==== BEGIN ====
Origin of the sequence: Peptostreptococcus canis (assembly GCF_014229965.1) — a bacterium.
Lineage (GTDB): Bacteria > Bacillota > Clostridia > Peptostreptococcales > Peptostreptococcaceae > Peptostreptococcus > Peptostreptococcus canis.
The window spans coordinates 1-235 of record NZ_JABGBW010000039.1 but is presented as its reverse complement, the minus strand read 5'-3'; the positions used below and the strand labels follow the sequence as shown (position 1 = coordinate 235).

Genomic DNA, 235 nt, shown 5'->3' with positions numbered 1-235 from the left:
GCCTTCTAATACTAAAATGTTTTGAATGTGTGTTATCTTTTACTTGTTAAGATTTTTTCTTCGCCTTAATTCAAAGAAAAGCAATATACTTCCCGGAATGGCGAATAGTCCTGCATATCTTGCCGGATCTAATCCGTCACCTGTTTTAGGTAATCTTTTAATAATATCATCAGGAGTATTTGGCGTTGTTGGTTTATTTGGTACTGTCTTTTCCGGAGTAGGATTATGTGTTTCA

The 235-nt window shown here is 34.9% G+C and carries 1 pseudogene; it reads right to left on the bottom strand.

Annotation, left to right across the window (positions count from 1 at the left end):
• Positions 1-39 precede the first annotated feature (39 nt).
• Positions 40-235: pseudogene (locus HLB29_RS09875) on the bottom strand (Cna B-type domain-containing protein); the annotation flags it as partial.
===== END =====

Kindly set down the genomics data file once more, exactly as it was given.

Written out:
Origin of the sequence: Peptostreptococcus canis (assembly GCF_014229965.1) — a bacterium.
Lineage (GTDB): Bacteria > Bacillota > Clostridia > Peptostreptococcales > Peptostreptococcaceae > Peptostreptococcus > Peptostreptococcus canis.
The window spans coordinates 1-235 of record NZ_JABGBW010000039.1 but is presented as its reverse complement, the minus strand read 5'-3'; the positions used below and the strand labels follow the sequence as shown (position 1 = coordinate 235).

Genomic DNA, 235 nt, shown 5'->3' with positions numbered 1-235 from the left:
GCCTTCTAATACTAAAATGTTTTGAATGTGTGTTATCTTTTACTTGTTAAGATTTTTTCTTCGCCTTAATTCAAAGAAAAGCAATATACTTCCCGGAATGGCGAATAGTCCTGCATATCTTGCCGGATCTAATCCGTCACCTGTTTTAGGTAATCTTTTAATAATATCATCAGGAGTATTTGGCGTTGTTGGTTTATTTGGTACTGTCTTTTCCGGAGTAGGATTATGTGTTTCA

The 235-nt window shown here is 34.9% G+C and carries 1 pseudogene; it reads right to left on the bottom strand.

Annotation, left to right across the window (positions count from 1 at the left end):
• Positions 1-39 precede the first annotated feature (39 nt).
• Positions 40-235: pseudogene (locus HLB29_RS09875) on the bottom strand (Cna B-type domain-containing protein); the annotation flags it as partial.